Marine oil pollution

Bill McCormick, Science, Technology, Environment and Resources Section

The issue of marine oil pollution has become topical with several major oil spills occurring in 2009 and 2010. Despite improvements in control technologies, spills can have a significant impact on coastal and marine environments and thus on the livelihoods of those in the fishing and tourism industries. The Australian Maritime Safety Authority coordinates the response to oil spills under the National Plan to Combat Pollution of the Sea by Oil and Other Noxious and Hazardous Substances.

Recent oil well blowouts

The Montara Wellhead Platform blowout on 21 August 2009 resulted in the spillage of oil and gas into the Timor Sea. The spill lasted 105 days until a relief well was drilled and the well could be capped. The rig operator (PTTEP Australasia) initially estimated that 64 tonnes per day (400 barrels) of crude oil were being lost but no accurate estimate was ever made of the spillage. The oil slick caused damage to the waters and coastline of Indonesia and East Timor. In November 2009 the Australian Government set up the Montara Commission of Inquiry. The Commission report was submitted to the Minister for Resources and Energy in June 2010, who has not yet released it publicly.

On 20 April 2010, in the Gulf of Mexico, a blowout caused an explosion and fire on the Deepwater Horizon drilling rig at BP’s Macondo Prospect. The leak was finally stopped on 15 July 2010. The failed blowout preventer was replaced in early September 2010. Initially between 53 000 and 62 000 barrels of oil were leaking daily, although this decreased over time. The total spill is estimated to have been 4.9 million barrels. An estimated 6.4 million litres of dispersant were sprayed on the surface of the water or added at the wellhead at the seafloor. Thirty seven per cent of the US federal waters in the Gulf were closed to fishing at the height of the spill. In June 2010 BP agreed to set up a $20 billion claims fund to cover the liabilities for the spill. By September 2010 BP had spent an estimated $8 billion on the clean-up.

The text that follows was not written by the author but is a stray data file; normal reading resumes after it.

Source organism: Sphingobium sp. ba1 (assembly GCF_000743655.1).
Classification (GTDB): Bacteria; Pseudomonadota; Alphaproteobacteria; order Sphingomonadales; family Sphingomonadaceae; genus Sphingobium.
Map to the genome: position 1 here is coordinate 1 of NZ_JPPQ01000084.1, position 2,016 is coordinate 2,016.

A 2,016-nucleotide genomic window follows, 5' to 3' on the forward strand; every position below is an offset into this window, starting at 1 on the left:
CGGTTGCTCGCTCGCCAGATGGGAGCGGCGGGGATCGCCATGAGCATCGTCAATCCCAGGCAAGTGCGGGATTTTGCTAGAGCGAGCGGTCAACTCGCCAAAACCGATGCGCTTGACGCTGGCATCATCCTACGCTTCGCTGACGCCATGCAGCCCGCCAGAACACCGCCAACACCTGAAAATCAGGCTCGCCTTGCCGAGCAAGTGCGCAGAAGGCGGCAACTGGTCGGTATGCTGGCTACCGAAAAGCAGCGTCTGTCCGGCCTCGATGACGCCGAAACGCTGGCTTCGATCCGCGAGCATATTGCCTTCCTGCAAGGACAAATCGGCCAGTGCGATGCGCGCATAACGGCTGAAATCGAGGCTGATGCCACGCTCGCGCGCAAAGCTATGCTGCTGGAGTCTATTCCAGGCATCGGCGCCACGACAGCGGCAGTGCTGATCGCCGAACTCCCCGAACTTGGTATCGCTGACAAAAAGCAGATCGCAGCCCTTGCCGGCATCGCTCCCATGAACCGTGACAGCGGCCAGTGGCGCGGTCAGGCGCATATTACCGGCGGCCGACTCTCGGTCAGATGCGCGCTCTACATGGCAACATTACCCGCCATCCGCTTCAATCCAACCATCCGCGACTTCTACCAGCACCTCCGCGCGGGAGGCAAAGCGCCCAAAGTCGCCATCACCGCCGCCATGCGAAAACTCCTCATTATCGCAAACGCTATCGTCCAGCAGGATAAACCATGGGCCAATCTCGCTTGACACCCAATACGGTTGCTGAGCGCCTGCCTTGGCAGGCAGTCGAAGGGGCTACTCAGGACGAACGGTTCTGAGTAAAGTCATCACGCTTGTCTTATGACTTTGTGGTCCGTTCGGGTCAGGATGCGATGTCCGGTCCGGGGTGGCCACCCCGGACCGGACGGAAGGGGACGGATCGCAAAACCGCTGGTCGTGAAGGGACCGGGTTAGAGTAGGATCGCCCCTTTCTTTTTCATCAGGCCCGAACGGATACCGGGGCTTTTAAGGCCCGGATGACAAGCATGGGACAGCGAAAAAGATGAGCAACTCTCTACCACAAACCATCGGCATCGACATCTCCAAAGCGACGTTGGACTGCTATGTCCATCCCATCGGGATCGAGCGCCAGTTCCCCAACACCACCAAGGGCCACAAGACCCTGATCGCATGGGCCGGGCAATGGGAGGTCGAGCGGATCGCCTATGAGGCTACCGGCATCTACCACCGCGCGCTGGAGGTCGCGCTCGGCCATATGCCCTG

Recent ship oil spills

Significant shipping traffic occurs through the Great Barrier Reef (GBR) Region and along the east coast of Australia. In 2009 the cargo ship, the Pacific Adventurer, leaked more than 270 tonnes of fuel oil which polluted the beaches of Moreton Island, Bribie Island and the Sunshine Coast. The Shen Neng 1, a bulk coal carrier that ran aground, spilled three tonnes of fuel oil and gouged a three-kilometre long channel in the reef in April 2010. A Pacific Adventurer-sized spill within the GBR Marine Park could have damaged a significant area of reef.

Compulsory pilotage has been introduced for specific routes through the northern portion of the GBR and the Torres Strait. There have been calls for extension of this pilotage for significant portions of shipping routes within the rest of the GBR Region. The Shen Neng 1 was off course by 12 kilometres. As part of the response to improve safety issues arising from the Shen Neng grounding, the Australian Maritime Safety Authority decided against extending compulsory pilotage within the GBR and instead extended the current coverage of the Reef Vessel Traffic Service to the southern boundary of the GBR.

In 1992 the International Convention for the Prevention of Pollution by Ships made it mandatory for new oil tankers ordered after 1993 to be fitted with double hulls to reduce the risk of oil spills. More recent amendments require the phasing-out of single hull tankers by 2010.

Environmental impacts